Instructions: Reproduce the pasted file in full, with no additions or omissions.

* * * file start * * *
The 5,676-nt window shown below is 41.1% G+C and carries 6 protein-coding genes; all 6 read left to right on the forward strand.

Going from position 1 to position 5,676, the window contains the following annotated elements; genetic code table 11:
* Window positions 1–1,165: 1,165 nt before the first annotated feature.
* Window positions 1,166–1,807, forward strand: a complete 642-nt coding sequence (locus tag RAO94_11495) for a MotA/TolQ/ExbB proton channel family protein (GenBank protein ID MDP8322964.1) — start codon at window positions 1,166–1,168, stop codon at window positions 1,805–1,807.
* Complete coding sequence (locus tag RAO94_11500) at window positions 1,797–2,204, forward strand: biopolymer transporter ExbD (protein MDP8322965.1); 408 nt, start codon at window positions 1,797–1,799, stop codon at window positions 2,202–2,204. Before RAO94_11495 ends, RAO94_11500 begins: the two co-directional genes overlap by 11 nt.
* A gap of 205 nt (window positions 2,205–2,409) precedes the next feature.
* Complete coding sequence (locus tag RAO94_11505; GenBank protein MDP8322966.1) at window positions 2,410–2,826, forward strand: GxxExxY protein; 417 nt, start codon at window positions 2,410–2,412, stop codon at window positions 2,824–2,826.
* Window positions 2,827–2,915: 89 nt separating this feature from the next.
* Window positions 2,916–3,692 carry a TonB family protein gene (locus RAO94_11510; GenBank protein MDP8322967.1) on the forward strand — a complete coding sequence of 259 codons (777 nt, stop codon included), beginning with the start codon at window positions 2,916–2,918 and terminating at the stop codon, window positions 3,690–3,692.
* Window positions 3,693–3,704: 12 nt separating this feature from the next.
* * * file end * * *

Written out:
The 5,676-nt window shown below is 41.1% G+C and carries 6 protein-coding genes; all 6 read left to right on the forward strand.

Going from position 1 to position 5,676, the window contains the following annotated elements; genetic code table 11:
* Window positions 1–1,165: 1,165 nt before the first annotated feature.
* Window positions 1,166–1,807, forward strand: a complete 642-nt coding sequence (locus tag RAO94_11495) for a MotA/TolQ/ExbB proton channel family protein (GenBank protein ID MDP8322964.1) — start codon at window positions 1,166–1,168, stop codon at window positions 1,805–1,807.
* Complete coding sequence (locus tag RAO94_11500) at window positions 1,797–2,204, forward strand: biopolymer transporter ExbD (protein MDP8322965.1); 408 nt, start codon at window positions 1,797–1,799, stop codon at window positions 2,202–2,204. Before RAO94_11495 ends, RAO94_11500 begins: the two co-directional genes overlap by 11 nt.
* A gap of 205 nt (window positions 2,205–2,409) precedes the next feature.
* Complete coding sequence (locus tag RAO94_11505; GenBank protein MDP8322966.1) at window positions 2,410–2,826, forward strand: GxxExxY protein; 417 nt, start codon at window positions 2,410–2,412, stop codon at window positions 2,824–2,826.
* Window positions 2,827–2,915: 89 nt separating this feature from the next.
* Window positions 2,916–3,692 carry a TonB family protein gene (locus RAO94_11510; GenBank protein MDP8322967.1) on the forward strand — a complete coding sequence of 259 codons (777 nt, stop codon included), beginning with the start codon at window positions 2,916–2,918 and terminating at the stop codon, window positions 3,690–3,692.
* Window positions 3,693–3,704: 12 nt separating this feature from the next.